All the ‘Subscribe’, ‘Login’, ‘Buy now’ etc. buttons must be highlighted. Button’s color plays an important role in catching the visitor's attraction. It must be in contrast to the background color so it catches the visitor's eyes. Trigger words are the words and phrases that trigger a user into clicking. If the user is looking for ‘pricing’, and your link says ‘pricing’, they’re going to click on it. So in this case, ‘pricing’ would be the trigger word. In web design, whitespace is often referred to as negative space. Positive space is the space that contains all the elements on your site, whereas negative space is all of the empty space in between. Use negative space to create more contrasts for the CTAs.
Web Page Length And The Fold.
Web page length plays an important role when users visit your website. The Fold is a term used by web designers and Internet marketers to describe a part of a webpage visible when the customer first visits the website. The fold is very much alive and has a great impact on conversions. The length of the fold can not be fixed as the website can be opened on various devices with various resolutions. But the part of the landing page displayed in the fold is very important as it creates the first impression of your brand to the potential customer. All the value proposition and CTAs are placed here. Just as seen in the previous example of Netflix's landing page, both the primary and secondary CTAs are placed in the fold. Every single web page has a fold. Your landing pages, checkout pages, and so on. If it’s a checkout page the customer should be able to checkout without having to scroll down, if the user is on the cart page he should be able to go to the ‘Buy now’ page without having to scroll.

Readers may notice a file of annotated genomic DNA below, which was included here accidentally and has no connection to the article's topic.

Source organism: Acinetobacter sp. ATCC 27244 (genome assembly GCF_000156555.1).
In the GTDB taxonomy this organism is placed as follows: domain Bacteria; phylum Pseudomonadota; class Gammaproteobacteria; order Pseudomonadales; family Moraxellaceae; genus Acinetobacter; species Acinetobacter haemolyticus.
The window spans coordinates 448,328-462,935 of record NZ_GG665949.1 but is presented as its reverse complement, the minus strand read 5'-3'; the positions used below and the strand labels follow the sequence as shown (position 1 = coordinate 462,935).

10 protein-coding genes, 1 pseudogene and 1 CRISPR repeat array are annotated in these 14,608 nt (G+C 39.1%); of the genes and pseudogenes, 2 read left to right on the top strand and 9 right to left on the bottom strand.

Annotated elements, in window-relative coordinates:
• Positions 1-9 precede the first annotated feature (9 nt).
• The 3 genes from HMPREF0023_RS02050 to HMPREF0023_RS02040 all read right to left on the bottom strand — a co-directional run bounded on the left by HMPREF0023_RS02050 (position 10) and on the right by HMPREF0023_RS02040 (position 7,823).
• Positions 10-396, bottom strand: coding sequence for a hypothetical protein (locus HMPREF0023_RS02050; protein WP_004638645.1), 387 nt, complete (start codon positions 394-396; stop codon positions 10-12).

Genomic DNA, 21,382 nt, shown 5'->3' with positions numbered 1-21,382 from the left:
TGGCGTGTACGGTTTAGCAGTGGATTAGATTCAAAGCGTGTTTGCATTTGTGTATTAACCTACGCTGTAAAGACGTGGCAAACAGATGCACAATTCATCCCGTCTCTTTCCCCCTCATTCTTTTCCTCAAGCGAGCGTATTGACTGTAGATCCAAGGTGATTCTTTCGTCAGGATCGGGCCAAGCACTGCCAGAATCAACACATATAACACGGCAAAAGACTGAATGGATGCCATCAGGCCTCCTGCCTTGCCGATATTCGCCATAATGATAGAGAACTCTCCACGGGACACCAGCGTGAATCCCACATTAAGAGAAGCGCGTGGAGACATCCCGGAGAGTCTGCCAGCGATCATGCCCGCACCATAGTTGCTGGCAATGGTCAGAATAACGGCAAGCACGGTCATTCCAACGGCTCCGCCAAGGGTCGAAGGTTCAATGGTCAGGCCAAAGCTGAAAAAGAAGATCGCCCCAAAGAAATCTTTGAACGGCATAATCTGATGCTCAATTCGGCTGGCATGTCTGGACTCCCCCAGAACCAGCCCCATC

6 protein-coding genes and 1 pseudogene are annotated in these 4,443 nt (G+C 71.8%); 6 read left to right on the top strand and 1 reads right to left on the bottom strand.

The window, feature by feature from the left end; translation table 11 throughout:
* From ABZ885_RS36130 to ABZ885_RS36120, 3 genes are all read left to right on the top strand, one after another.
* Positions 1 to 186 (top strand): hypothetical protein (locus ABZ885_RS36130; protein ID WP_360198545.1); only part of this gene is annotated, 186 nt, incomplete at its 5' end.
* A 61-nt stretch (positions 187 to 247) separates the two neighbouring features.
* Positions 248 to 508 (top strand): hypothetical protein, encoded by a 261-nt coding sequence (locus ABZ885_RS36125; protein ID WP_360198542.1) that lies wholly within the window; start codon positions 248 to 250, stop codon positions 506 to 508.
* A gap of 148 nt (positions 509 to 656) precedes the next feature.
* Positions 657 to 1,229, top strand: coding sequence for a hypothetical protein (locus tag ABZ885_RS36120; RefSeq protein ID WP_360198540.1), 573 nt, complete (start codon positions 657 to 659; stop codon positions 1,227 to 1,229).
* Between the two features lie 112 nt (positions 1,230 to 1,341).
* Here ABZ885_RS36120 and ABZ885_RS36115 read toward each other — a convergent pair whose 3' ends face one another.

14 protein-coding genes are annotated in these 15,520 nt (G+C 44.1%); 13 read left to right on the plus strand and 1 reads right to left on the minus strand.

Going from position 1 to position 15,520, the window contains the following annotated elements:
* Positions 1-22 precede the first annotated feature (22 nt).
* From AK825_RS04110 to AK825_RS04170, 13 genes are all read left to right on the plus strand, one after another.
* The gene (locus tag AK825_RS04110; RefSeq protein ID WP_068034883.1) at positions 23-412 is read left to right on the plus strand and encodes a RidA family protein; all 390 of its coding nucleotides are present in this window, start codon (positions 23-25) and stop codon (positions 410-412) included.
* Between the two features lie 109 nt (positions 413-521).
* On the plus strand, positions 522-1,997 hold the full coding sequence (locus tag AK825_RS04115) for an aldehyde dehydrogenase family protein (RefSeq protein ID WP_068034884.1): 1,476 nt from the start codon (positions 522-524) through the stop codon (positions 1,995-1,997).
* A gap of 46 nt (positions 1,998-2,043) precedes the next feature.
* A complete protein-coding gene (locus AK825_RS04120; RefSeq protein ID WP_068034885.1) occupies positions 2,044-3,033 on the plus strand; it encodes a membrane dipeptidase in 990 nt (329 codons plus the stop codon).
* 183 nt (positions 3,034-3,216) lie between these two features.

Researchers have found that a user’s natural behavior when browsing the web is to read the screen in an “F” pattern. People scan web pages left to right and then they go downwards. So the bottom right part of the page gets less attention so make sure to consider F-layout while deciding on the placement of CTAs and value propositions on the Fold.
People judge websites in less than 50 milliseconds. Hence it is very important that your website is attractive and promising. Irrespective of whatever unique idea of the product you have if it doesn't look promising visually it will not sell. First impressions of your brand are very important to gain the trust of the customer. This first impression depends on many factors: structure, colors, spacing, symmetry, amount of text, fonts, and more. The color scheme you use on your landing page makes a lot of difference.
Check the two landing pages for a travel agency web sites. Which one you would go for? of course with the second one. How much time did you take to decide? Maybe less than the time you took for reading the question. This is why it is very important to have an attractive landing page.
These were the few commonly used designs in every website. There are many other such practices that need to be followed for a better user experience. Every aspect of web page design takes part in conversion rate optimization. Generally, we tend to overlook these practices, which unknowingly cost us a lot. Conversion Optimization course at CXL Institute has opened me to this new horizon. It has been a great learning journey with CXL until now, excited to explore more.